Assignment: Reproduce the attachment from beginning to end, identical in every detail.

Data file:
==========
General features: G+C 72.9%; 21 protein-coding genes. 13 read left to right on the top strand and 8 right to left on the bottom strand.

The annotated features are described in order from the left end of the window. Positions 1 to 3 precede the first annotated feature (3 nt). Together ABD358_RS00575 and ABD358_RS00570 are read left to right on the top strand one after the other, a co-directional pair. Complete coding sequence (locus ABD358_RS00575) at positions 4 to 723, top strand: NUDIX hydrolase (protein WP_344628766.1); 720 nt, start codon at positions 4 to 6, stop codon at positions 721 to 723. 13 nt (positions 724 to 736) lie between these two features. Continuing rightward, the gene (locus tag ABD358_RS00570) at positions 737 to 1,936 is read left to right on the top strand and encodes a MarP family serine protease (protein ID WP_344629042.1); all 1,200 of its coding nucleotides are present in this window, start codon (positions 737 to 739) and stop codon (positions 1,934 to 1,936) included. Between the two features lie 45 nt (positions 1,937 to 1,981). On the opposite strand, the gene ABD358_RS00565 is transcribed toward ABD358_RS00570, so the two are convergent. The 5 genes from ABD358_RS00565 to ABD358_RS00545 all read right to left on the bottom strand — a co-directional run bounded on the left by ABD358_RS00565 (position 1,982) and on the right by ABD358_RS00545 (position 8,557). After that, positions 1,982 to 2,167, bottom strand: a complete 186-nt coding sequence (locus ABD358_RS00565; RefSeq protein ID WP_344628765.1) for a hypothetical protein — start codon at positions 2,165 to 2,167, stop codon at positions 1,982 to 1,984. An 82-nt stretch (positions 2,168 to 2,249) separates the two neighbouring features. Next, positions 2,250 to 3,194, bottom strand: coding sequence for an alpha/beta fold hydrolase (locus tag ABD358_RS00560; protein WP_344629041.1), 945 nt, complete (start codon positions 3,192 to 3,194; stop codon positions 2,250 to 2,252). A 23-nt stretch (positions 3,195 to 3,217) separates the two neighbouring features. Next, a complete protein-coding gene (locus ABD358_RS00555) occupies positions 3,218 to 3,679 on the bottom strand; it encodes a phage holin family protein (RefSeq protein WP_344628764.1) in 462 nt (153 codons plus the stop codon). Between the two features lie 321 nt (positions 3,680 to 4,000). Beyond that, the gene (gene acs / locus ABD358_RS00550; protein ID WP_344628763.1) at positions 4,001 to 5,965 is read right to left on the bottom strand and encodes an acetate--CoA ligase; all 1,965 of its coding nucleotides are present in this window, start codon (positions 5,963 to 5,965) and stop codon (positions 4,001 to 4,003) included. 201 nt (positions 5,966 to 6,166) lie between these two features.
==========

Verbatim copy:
General features: G+C 72.9%; 21 protein-coding genes. 13 read left to right on the top strand and 8 right to left on the bottom strand.

The annotated features are described in order from the left end of the window. Positions 1 to 3 precede the first annotated feature (3 nt). Together ABD358_RS00575 and ABD358_RS00570 are read left to right on the top strand one after the other, a co-directional pair. Complete coding sequence (locus ABD358_RS00575) at positions 4 to 723, top strand: NUDIX hydrolase (protein WP_344628766.1); 720 nt, start codon at positions 4 to 6, stop codon at positions 721 to 723. 13 nt (positions 724 to 736) lie between these two features. Continuing rightward, the gene (locus tag ABD358_RS00570) at positions 737 to 1,936 is read left to right on the top strand and encodes a MarP family serine protease (protein ID WP_344629042.1); all 1,200 of its coding nucleotides are present in this window, start codon (positions 737 to 739) and stop codon (positions 1,934 to 1,936) included. Between the two features lie 45 nt (positions 1,937 to 1,981). On the opposite strand, the gene ABD358_RS00565 is transcribed toward ABD358_RS00570, so the two are convergent. The 5 genes from ABD358_RS00565 to ABD358_RS00545 all read right to left on the bottom strand — a co-directional run bounded on the left by ABD358_RS00565 (position 1,982) and on the right by ABD358_RS00545 (position 8,557). After that, positions 1,982 to 2,167, bottom strand: a complete 186-nt coding sequence (locus ABD358_RS00565; RefSeq protein ID WP_344628765.1) for a hypothetical protein — start codon at positions 2,165 to 2,167, stop codon at positions 1,982 to 1,984. An 82-nt stretch (positions 2,168 to 2,249) separates the two neighbouring features. Next, positions 2,250 to 3,194, bottom strand: coding sequence for an alpha/beta fold hydrolase (locus tag ABD358_RS00560; protein WP_344629041.1), 945 nt, complete (start codon positions 3,192 to 3,194; stop codon positions 2,250 to 2,252). A 23-nt stretch (positions 3,195 to 3,217) separates the two neighbouring features. Next, a complete protein-coding gene (locus ABD358_RS00555) occupies positions 3,218 to 3,679 on the bottom strand; it encodes a phage holin family protein (RefSeq protein WP_344628764.1) in 462 nt (153 codons plus the stop codon). Between the two features lie 321 nt (positions 3,680 to 4,000). Beyond that, the gene (gene acs / locus ABD358_RS00550; protein ID WP_344628763.1) at positions 4,001 to 5,965 is read right to left on the bottom strand and encodes an acetate--CoA ligase; all 1,965 of its coding nucleotides are present in this window, start codon (positions 5,963 to 5,965) and stop codon (positions 4,001 to 4,003) included. 201 nt (positions 5,966 to 6,166) lie between these two features.